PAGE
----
jueves, 12 de octubre de 2017

First High-Alert Medication Safety Self Assessment Launched



First High-Alert Medication Safety Self Assessment Launched

A new tool is now available to help hospitals, long-term care facilities, and certain outpatient facilities evaluate their best practices related to high-alert medications, identify opportunities for improvement, and track their experiences over time. Developed by the Institute for Safe Medication Practices (ISMP), the ISMP Medication Safety Self Assessment® for High-Alert Medications focuses on general high-alert medications and 11 specific medication categories--including opioids, insulin, neuromuscular blocking agents, chemotherapy, and moderate and minimal sedation. Participants who submit assessment findings to ISMP anonymously via a secure internet portal will be able to obtain their weighted scores so they can compare themselves to demographically similar organizations. Participation also can help organizations meet requirements for managing high-alert medications from regulatory and accrediting agencies, such as the Centers for Medicare & Medicaid Services and The Joint Commission. Access more information at: http://www.ismp.org/selfassessments/SAHAM.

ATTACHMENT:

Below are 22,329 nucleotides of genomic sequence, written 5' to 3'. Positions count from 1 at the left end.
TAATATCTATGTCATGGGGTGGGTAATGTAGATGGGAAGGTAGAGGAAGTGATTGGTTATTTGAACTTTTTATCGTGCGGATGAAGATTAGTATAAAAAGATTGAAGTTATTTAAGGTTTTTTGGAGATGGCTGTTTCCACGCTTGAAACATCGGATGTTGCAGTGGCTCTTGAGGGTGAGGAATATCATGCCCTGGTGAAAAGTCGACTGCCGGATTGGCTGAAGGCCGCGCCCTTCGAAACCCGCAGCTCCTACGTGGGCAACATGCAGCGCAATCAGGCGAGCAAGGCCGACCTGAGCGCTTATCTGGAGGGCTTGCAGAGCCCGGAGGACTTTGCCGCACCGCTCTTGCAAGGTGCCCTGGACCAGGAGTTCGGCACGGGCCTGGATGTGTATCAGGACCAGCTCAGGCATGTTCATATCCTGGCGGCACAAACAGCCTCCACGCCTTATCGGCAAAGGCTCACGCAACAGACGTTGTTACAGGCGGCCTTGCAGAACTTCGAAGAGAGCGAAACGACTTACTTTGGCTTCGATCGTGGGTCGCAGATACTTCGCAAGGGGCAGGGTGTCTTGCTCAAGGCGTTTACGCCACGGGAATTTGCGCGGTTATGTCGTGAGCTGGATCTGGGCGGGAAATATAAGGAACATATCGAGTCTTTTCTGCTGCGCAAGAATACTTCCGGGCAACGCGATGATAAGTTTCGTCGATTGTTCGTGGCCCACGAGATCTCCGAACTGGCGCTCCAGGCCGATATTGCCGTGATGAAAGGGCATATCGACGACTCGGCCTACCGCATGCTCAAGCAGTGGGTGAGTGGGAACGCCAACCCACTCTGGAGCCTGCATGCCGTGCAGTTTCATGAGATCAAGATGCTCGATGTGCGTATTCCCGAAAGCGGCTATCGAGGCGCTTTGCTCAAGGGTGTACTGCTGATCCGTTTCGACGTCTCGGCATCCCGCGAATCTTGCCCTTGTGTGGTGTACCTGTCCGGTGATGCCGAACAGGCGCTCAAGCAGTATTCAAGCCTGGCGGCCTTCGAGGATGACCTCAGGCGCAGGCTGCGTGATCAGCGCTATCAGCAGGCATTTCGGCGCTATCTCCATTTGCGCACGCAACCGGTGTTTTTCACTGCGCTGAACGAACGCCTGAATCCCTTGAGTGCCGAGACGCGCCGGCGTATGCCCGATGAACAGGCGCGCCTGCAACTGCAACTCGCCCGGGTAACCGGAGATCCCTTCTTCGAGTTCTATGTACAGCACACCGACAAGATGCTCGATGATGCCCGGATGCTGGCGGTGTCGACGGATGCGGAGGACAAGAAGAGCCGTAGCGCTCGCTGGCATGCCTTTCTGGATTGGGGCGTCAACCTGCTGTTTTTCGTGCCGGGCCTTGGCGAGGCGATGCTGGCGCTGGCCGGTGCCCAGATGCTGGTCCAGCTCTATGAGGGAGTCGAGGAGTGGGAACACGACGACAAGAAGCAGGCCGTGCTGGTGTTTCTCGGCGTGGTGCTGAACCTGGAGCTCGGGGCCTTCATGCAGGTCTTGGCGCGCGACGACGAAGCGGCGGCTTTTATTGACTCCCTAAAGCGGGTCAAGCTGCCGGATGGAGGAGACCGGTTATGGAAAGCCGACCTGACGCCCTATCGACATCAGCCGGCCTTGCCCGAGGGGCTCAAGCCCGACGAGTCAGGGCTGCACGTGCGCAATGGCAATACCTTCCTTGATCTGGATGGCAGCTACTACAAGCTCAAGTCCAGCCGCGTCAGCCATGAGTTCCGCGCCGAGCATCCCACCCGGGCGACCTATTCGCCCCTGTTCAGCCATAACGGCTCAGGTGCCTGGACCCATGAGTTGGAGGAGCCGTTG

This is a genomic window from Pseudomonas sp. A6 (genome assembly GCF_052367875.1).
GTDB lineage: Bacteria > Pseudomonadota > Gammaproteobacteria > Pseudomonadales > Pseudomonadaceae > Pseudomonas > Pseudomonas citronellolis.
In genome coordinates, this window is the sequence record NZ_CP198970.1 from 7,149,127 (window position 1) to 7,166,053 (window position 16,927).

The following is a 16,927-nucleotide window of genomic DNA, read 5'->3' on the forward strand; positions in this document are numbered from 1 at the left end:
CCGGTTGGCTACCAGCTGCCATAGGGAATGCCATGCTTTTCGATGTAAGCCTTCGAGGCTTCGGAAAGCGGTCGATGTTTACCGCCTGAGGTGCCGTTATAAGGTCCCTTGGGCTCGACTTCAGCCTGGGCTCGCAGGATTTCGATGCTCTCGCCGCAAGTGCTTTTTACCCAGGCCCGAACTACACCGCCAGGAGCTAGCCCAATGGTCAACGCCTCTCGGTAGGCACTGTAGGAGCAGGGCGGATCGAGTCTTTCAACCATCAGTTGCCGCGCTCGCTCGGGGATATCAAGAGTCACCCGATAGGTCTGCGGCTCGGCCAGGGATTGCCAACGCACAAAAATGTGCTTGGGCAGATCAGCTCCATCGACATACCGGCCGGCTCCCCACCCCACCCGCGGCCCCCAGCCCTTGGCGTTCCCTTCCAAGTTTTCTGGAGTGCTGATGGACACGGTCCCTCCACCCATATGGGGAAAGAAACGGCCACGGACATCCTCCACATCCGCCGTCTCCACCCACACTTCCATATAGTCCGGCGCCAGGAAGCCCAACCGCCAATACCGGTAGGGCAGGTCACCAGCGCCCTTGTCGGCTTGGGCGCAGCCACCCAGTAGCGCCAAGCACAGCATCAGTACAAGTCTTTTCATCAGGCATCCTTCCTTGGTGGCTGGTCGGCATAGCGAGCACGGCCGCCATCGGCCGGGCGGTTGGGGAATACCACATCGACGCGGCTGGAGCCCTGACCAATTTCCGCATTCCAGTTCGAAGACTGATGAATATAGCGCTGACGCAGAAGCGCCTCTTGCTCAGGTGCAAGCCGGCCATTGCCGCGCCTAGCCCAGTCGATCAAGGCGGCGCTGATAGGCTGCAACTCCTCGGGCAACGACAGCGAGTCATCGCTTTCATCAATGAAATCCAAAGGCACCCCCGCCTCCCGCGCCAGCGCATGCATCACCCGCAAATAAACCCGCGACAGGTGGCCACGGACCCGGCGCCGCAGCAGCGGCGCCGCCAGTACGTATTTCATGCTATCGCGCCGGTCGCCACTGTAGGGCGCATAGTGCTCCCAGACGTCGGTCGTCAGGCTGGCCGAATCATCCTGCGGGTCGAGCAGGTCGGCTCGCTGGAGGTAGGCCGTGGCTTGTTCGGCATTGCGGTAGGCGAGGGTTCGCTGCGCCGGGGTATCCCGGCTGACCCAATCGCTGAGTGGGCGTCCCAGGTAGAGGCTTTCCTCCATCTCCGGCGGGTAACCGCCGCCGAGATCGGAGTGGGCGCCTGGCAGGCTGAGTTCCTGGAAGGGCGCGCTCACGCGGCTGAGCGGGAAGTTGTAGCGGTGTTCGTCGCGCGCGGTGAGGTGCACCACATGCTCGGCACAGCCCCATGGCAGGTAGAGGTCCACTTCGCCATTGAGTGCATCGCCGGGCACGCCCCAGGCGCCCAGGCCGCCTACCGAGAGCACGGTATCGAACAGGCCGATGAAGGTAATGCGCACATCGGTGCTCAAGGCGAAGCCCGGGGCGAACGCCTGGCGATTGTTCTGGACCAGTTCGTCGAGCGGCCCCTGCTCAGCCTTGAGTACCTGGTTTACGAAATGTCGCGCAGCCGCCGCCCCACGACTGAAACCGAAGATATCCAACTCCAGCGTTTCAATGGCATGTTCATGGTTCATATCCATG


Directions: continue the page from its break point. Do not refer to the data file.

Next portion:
Welcome to the ISMP Medication Safety Self Assessment® for High-Alert Medications. This tool offers hospitals, long-term care facilities, and outpatient facilities a unique opportunity to assess the safety of systems and practices associated with up to 11 categories of high-alert medications. ISMP defines high-alert medications as those drugs that bear a heightened risk of causing significant patient harm when used in error. 

Not all the targeted high-alert medications may be used in every inpatient or outpatient facility; thus, each facility can choose one or more of these high-alert medications upon which to focus its assessment. However, we strongly encourage all facilities to complete the assessment for every high-alert medication category used in their facility, including the General High-Alert Medications section. ISMP also encourages facilities to anonymously submit their findings to ISMP online.

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